A photo of Alan working on a 1973 Alfa Romeo that I owned

Keep in mind that I was a mountain bike rider, used to slow rides over rocks and roots. On my first time out on a road bike, I did 15 miles in an hour and thought it was such effort that I could not imagine ever completing the 192 PMC ride that August.

So, I trained. And not only did I make that PMC ride, I have done two more after. Now, I am preparing for my fourth ride. In fact, I rode almost 4,500 miles last year to train for the two-day event in August.

Me, thrilled to finish the B2VT ride

My commitment to the PMC ride gets more serious each year. Two years ago, I started working with a coach to train, and hired a dietician to eat better. And when Mark formed Team THANKS, I joined (learn more about Team THANKS here). This year, I helped design our team jerseys and shorts that we plan to wear on day two in August. I have also built five carbon fiber road bikes for me and other riders.

Parts out of the box to build my current bike

Team salute last year

Our team has a pedal partner, who we thought was cancer free. But, this winter, we learned that she back in the hospital, facing a very tough battle with cancer that returned in a new form.

 Maddie in her first fight that she won against cancer

When someone so young faces a painful, daunting form of cancer, it is heartbreaking. The I only way I have to deal with something like this is to try and raise more for the PMC!!

So, that is why I PMC.


This photo taken in my first year is from the last ten-mile stretch shows
me with Keven Lewis enduring to the end demonstrating how much we can all do!!

2017 year-end tax planning – a year of uncertainty (updated)

(as also seen online at IRIS)

The Republican Congress is in the process of passing the Tax Cut and Jobs Act, a new tax law. President Trump is expected to sign it by Christmas.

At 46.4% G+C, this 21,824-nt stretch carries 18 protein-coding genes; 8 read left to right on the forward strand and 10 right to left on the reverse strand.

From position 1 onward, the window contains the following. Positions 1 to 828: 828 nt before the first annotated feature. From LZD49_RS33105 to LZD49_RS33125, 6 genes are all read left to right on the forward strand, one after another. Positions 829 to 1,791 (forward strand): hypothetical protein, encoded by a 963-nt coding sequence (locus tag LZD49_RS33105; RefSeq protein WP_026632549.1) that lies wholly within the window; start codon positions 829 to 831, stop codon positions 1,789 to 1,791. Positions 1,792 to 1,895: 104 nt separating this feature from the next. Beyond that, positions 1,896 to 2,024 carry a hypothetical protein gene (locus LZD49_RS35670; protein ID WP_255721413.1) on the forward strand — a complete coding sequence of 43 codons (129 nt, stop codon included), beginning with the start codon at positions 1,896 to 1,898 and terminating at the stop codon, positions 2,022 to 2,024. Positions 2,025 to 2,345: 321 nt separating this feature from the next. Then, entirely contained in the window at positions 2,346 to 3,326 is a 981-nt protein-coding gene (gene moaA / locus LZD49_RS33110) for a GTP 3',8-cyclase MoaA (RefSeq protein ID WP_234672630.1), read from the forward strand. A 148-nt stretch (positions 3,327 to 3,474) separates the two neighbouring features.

The law was created and passed hastily and affects many aspects of the federal tax code, so many details are still not clear. Furthermore, regulations have yet to be issued. Also, while the provisions affecting corporations are permanent, most affecting individuals expire in 2026. Thus, tax planning is complicated.

How do you plan? Very carefully – you need to augment your traditional year-end planning by anticipating the impact of the many changes.

Note: many proposed changes did not make the final law, so be sure you are referring to the final version when making your planning decisions!

Planning steps

First, be practical:

  • Determine what income and deductions you can move from 2017 to 2018 or vice versa.

Second, review the impact:

  • What happens if you shift any of these amounts of income and deductions to the other year?

Finally, watch for the impact of the Alternative Minimum Tax (“AMT”):

  • The exemption for the AMT and the threshold above which that exemption gets phased out both rise next year, so some deductions lost to the AMT in 2017 could have value in 2018. Others simply vanish next year, so you need to plan carefully!

Income

The new law lowers the tax brackets, so income will be generally subject to less tax in 2018.

Conclusion: You probably want to move income to next year if you can.

Exemptions and standard deduction